About Me

I began practising yoga and meditation in the mid-1970s. Following several years of living and working in Buddhist communities in London, I was ordained into the Western Buddhist Order (now known as Triratna) in 1981 (with the name Prajñananda). Subsequently, I studied theology and religion at Bristol University, trained as a teacher, and led classes and courses for many years at Buddhist Centres in London and Bristol, as well as leading events at retreat centres in the UK and Europe. During this time I attended many meditation retreats and studied with other teachers. I still occasionally teach in a Buddhist context. My experience of hatha yoga is mainly in the Iyengar approach, but has been significantly influenced by other teachers. For me, ‘personal development’ has always been about bringing together awareness of mind and body. The ‘secular mindfulness’ approach blends these elegantly and effectively. Teaching mindfulness courses and events over the years has been hugely rewarding; I have seen so many people finding new ways of being in their lives.

I trained with the Centre for Mindfulness Research & Practice at the University of Wales Bangor, and also with Breathworks, which specializes in applying mindfulness to living well with conditions of chronic pain and illness. In addition, I have studied mindfulness-based approaches in healthcare at the University of Exeter and, following further training in supervision, I am an Associate and Supervisor with the Mindfulness Network. Over the years, I have also contributed to the programme at the OCD Therapy Clinic in Tiverton; been part of a team at Bristol University School of Community Medicine working on a study of mindfulness (MBCT) for patients with COPD and/or asthma and co-morbid symptoms of anxiety and/or depression; and been a mindfulness consultant on a project developing a web-delivered intervention for emotional distress, run by the Primary Care Research unit at the University of Southampton. In 2017 I also completed teacher training in MBCL (Mindfulness-Based Compassionate Living).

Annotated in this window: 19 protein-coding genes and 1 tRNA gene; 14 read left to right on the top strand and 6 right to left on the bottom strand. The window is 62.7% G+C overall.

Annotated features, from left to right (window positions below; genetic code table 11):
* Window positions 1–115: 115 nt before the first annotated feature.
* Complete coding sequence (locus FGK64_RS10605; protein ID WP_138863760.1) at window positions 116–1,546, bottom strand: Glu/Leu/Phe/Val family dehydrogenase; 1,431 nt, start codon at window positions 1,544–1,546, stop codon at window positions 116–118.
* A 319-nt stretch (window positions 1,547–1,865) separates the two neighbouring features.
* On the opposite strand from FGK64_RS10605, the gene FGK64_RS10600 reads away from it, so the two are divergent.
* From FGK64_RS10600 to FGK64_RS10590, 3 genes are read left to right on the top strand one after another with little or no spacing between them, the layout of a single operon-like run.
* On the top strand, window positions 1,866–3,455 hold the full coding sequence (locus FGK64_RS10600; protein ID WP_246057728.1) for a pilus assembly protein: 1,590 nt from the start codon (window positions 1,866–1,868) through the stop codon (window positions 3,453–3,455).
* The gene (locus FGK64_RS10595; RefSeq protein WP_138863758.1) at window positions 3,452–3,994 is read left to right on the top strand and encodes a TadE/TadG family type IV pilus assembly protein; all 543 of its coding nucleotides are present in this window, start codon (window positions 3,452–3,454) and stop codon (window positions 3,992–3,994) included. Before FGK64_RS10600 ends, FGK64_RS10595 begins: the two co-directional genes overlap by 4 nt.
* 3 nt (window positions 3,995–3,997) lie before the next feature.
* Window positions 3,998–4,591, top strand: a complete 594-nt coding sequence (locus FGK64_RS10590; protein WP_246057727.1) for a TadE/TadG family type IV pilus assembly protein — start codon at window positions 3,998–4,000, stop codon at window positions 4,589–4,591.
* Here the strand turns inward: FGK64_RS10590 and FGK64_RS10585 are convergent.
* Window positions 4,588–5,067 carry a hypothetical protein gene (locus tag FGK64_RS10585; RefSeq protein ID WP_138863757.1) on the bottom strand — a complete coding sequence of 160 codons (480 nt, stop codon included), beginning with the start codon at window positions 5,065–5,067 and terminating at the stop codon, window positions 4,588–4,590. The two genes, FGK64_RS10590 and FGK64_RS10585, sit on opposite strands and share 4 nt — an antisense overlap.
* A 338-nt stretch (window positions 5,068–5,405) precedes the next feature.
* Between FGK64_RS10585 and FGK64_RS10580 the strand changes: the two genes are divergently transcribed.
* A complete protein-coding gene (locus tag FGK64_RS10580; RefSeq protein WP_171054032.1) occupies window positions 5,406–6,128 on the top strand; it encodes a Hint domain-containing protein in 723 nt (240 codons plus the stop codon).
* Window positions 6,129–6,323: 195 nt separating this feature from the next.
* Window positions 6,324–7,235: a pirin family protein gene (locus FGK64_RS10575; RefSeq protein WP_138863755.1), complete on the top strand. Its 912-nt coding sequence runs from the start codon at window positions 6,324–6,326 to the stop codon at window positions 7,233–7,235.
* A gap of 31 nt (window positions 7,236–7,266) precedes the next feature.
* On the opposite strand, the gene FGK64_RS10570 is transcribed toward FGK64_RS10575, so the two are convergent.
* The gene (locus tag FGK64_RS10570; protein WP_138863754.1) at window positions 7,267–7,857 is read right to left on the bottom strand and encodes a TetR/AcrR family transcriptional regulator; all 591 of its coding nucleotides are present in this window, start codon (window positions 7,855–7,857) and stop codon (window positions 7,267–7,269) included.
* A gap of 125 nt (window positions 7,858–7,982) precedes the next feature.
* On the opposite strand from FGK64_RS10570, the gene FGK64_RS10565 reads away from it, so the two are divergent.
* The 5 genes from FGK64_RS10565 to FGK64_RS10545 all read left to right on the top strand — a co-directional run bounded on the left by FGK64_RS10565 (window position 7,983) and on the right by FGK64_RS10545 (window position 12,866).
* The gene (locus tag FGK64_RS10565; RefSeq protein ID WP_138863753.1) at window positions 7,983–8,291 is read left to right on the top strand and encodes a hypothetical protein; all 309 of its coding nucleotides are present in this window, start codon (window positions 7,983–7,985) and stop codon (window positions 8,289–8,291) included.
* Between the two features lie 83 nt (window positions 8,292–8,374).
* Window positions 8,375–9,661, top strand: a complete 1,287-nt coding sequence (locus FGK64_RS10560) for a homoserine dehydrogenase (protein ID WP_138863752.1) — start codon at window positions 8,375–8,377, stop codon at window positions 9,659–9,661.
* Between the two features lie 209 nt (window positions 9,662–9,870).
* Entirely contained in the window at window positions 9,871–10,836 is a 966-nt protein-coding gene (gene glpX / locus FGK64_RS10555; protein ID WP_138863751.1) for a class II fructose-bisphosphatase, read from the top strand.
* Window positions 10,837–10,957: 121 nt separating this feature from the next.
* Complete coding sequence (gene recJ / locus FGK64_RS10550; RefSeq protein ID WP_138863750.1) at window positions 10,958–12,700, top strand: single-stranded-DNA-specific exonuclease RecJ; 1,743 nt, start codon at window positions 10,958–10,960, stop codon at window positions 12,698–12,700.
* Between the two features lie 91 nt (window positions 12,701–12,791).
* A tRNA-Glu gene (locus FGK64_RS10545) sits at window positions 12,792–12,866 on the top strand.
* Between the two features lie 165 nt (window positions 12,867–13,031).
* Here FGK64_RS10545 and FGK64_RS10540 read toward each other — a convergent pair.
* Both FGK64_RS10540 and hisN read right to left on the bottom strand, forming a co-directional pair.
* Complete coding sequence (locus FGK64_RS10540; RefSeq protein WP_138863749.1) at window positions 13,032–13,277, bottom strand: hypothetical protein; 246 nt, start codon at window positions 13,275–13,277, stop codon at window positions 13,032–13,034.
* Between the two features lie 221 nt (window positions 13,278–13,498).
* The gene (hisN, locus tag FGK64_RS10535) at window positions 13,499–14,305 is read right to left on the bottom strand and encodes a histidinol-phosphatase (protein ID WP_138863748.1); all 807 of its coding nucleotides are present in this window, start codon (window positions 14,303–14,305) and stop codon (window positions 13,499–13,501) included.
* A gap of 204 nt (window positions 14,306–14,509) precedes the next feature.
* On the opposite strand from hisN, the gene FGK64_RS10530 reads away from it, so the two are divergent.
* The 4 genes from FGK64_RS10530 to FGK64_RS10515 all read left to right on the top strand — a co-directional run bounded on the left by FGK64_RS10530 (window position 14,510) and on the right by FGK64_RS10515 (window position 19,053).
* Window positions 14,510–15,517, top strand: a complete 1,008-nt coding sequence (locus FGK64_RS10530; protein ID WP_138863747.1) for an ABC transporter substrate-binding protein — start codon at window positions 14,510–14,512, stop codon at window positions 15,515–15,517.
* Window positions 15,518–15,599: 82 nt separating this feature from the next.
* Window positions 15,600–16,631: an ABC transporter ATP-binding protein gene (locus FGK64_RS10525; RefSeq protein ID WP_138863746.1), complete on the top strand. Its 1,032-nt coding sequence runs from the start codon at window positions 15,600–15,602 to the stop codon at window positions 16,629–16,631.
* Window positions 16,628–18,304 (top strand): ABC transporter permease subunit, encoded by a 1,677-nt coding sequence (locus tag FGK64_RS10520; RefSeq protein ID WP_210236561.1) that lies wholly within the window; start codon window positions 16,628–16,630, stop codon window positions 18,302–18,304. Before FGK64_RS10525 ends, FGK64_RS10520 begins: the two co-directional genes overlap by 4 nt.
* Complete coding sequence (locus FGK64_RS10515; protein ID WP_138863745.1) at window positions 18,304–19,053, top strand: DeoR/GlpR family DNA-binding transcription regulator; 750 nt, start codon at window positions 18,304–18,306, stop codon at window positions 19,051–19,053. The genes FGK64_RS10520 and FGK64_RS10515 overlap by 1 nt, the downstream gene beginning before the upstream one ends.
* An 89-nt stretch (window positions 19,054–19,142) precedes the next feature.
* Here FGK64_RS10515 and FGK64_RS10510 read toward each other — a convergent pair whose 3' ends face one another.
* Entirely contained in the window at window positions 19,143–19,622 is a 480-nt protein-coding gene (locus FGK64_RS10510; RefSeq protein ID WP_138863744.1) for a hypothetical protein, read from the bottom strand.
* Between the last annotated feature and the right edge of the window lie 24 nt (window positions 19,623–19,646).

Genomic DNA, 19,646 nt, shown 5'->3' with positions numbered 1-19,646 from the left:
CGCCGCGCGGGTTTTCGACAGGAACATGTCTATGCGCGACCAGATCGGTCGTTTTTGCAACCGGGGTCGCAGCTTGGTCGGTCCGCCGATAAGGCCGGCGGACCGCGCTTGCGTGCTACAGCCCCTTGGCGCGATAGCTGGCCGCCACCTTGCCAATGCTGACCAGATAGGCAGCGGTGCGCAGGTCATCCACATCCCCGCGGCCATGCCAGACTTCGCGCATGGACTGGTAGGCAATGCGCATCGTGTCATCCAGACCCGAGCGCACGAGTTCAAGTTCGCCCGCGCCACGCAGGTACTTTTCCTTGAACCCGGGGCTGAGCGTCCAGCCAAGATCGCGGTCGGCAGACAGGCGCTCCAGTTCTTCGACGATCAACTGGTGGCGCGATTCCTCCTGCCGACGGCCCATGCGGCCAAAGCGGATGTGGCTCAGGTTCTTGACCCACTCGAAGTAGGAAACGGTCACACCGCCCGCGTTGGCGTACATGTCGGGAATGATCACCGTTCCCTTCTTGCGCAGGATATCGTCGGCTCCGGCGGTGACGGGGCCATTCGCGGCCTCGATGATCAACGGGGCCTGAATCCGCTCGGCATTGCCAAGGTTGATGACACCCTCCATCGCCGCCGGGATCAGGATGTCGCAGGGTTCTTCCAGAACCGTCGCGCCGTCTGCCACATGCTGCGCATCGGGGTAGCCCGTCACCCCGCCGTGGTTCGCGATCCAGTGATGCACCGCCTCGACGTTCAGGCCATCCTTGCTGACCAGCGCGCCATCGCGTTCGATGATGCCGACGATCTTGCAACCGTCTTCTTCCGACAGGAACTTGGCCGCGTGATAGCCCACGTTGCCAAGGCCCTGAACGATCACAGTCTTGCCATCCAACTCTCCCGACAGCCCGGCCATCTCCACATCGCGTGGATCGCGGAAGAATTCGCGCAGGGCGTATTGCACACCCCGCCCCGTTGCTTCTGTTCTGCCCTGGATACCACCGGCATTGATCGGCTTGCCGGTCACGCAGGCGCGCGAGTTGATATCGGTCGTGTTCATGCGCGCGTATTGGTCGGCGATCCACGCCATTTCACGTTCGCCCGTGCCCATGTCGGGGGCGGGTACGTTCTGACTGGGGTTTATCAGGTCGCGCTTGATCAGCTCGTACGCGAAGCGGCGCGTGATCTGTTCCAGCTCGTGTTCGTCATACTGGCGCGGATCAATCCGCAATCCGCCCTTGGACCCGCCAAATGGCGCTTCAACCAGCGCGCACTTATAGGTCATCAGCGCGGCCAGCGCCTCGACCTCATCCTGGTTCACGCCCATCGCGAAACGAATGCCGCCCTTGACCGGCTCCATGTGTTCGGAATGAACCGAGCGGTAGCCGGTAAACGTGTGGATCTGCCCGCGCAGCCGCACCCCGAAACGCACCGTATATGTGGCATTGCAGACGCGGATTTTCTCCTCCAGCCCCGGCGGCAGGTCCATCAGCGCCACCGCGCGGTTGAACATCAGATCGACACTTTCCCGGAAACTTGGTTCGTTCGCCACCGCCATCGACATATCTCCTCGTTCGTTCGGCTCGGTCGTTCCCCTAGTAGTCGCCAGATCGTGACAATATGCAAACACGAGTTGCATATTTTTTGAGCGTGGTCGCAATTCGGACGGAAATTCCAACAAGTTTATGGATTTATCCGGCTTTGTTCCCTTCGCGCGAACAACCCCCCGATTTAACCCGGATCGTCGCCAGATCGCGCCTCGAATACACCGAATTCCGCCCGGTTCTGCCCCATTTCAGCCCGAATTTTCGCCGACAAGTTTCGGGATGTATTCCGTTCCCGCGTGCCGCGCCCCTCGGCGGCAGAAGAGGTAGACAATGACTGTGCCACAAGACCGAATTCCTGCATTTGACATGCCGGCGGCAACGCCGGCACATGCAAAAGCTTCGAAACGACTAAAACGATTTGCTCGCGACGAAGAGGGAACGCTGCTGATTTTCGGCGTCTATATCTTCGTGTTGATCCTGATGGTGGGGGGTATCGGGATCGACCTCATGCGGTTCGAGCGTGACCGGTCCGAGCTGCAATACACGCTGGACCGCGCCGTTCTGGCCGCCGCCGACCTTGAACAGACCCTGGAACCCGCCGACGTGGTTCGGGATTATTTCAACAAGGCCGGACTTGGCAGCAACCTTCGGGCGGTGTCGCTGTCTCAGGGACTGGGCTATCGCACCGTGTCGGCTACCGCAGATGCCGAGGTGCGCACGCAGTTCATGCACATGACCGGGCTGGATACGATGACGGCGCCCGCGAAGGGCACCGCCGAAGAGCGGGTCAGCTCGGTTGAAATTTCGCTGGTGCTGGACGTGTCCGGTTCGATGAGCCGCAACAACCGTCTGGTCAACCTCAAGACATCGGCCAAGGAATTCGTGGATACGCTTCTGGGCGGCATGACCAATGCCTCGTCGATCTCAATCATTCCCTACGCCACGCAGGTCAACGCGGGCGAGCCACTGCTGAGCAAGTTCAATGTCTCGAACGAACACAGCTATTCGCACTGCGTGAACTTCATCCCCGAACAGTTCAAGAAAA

As well as experience of living in communities small and large (from 5 to 25 people!) over many years, I have also lived on my own and as a married householder and dad.  I currently live with my partner Catrina in Exeter, where I moved five years ago. I still enjoy exploring the city and surrounding coast and countryside.

About 15 years ago, I was diagnosed with a “non-malignant” brain tumour: an acoustic neuroma or vestibular schwannoma. From being somewhat inconvenient at first, this has become more limiting for me. The symptoms include tinnitus; a disturbed sense of balance (vertigo); and a bodily and mental fatigue that can make it hard to sustain attention on external activities (or sometimes anything at all). These symptoms all vary a lot in severity – which is obviously good news in one way as some days my experience is mainly quite stable and pleasant, but frustrating in another way as it is so unpredictable. For a while now I have tracked the effects of the elements of daily living – sleep and rest, exercise, interaction with others, meditation practice, and so on – hoping to arrive at a routine that supports more stability. While all this has helped my overall quality of life, it hasn’t made it any more reliable. This ongoing uncertainty makes it hard to plan events or activities. The treatment options all carry uncertain outcomes, both positive and negative, and, as surgery is not at present necessary for survival, I have been advised to manage as best I can for the time being. It is my good fortune to have several decades of practice in buddhism, yoga, and mindfulness, as well as the support of family and friends – all of which help in many ways: in tolerating and finding interest in my experience; cultivating a broad perspective, a sense of a bigger picture; and appreciating with gratitude my many blessings …   

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